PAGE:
"If you're citing The Pill as an iconic Loretta Lynn song, you're not an actual fan."
Newspaper obituary writers tend to mold a legendary figure into the imaginary image they wish them to be. Face it, journalists situated in New York and Washington, DC are not country music fans. They're probably twenty-somethings dreaming of journalistic fame and instead they're stuck on the obituary beat. One can't be twenty-three and understand Loretta Lynn.
So I'll describe her as I saw her.
Loretta was more or less of my mother's generation, and no, those women were not "liberated", whatever that means. They were plain-spoken and they worried about everyday life -- their kids, their no-good carousing husbands, how they were going to pay this month's bills. They cooked, mopped, canned vegetables, hung clothes on the line, pulled weeds from the garden. Liberation was something that happened at the end of World War II. These women were pragmatic.
If you've ever seen Coal Miner's Daughter, you know it sure wasn't Loretta's idea to get into show business. If Doolittle hadn't pushed her to do it, she would have carried on as she always had.
Girl singers, as they were called then, weren't exactly setting the country music world on fire. Before Loretta, there was truly only one female country star, Patsy Cline, and Patsy's recordings were defined by silky-smooth production --- Country Lite™. Don't get me wrong; her singles were great. They just weren't hard-core country. Sure, there were other female artists who had hits here and there. Kitty Wells was big for her time, but only in country music circles. Jeannie Seely, Dottie West, and Jean Shepard each had at least one number one single, but even I didn't know their names when I first heard Loretta.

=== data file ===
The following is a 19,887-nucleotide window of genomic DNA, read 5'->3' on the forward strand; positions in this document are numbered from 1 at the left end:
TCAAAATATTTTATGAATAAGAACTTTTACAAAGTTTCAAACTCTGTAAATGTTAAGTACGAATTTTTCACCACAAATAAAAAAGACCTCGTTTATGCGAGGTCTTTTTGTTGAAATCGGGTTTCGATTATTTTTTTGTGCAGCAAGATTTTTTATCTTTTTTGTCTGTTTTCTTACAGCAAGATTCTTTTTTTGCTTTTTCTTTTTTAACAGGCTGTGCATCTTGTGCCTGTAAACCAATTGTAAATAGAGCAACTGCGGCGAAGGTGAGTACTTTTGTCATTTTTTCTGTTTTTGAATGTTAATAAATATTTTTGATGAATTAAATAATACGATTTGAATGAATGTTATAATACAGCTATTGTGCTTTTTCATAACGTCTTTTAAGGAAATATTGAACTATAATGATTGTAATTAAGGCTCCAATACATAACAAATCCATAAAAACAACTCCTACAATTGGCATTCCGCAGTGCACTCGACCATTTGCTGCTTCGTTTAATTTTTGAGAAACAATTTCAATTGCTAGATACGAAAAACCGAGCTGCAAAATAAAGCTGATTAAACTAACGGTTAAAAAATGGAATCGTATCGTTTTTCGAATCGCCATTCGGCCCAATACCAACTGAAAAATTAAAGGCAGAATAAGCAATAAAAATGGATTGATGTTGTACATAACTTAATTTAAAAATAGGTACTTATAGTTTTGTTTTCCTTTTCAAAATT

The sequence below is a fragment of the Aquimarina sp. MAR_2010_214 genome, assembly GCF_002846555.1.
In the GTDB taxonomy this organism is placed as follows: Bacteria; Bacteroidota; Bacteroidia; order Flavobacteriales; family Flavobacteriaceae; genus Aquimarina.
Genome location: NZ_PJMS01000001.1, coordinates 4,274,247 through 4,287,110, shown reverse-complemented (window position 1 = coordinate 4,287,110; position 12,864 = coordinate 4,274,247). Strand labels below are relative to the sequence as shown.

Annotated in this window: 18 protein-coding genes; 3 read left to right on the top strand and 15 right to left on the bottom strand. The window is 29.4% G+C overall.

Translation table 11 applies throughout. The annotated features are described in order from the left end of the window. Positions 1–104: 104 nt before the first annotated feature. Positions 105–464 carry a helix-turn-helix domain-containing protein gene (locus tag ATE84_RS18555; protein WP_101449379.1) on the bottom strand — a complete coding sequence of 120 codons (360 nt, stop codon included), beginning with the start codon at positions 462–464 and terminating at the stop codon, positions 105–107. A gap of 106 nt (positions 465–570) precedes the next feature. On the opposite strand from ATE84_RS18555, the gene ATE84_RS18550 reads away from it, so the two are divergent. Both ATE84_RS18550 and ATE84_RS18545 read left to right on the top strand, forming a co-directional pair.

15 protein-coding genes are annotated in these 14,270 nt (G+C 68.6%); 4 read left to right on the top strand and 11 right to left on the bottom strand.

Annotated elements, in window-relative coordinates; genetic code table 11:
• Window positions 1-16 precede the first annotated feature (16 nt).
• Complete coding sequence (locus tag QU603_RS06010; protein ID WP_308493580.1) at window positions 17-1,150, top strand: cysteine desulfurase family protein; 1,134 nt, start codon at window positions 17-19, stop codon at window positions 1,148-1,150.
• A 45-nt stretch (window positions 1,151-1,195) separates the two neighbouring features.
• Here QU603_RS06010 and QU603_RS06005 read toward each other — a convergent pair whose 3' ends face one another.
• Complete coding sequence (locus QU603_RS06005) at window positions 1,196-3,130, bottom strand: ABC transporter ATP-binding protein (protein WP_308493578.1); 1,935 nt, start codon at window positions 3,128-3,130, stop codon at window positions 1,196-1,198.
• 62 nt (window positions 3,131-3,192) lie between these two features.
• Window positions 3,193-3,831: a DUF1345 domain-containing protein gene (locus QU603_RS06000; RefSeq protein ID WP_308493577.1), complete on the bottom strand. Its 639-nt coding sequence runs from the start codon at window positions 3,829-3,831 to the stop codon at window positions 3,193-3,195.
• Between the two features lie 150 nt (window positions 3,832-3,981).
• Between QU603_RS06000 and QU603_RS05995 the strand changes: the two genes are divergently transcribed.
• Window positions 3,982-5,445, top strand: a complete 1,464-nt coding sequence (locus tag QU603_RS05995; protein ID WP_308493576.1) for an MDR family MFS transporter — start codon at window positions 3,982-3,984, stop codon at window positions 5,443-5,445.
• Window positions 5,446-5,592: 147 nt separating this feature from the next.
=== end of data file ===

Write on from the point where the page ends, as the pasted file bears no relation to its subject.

I think the first time I heard that voice was on my Uncle Howard's jukebox, when I was temporarily living one door away from his bar with two of my cousins and my own mom and my cousins' mom, who took turns managing my uncle's restaurant.
During weekend morning hours before the bar opened, we lolled about on swiveling bar stools and breathed in the remnants of stale cigarettes and the pungent aroma of empty beer cans littering his overflowing trash cans.
Uncle Howard tapped his cash register and handed us "red quarters", quarters with a red stripe painted across them that he used to feed the jukebox. My cousin Karen and I were into rock 'n roll, but the jukebox's selections in that field were limited, so we just pushed buttons and ended up with tracks from Bobby Bare and Roger Miller and mostly Buck Owens -- lots and lots of Buck Owens. I think there was only one female country artist contained within, so I heard this:
I can't say that nine-year-old me was all that impressed. It wasn't "my deal". I liked Roy Orbison's Pretty Woman and Manfred Mann's Doo Wah Diddy. I will say that her voice really jumped out of the jukebox, though.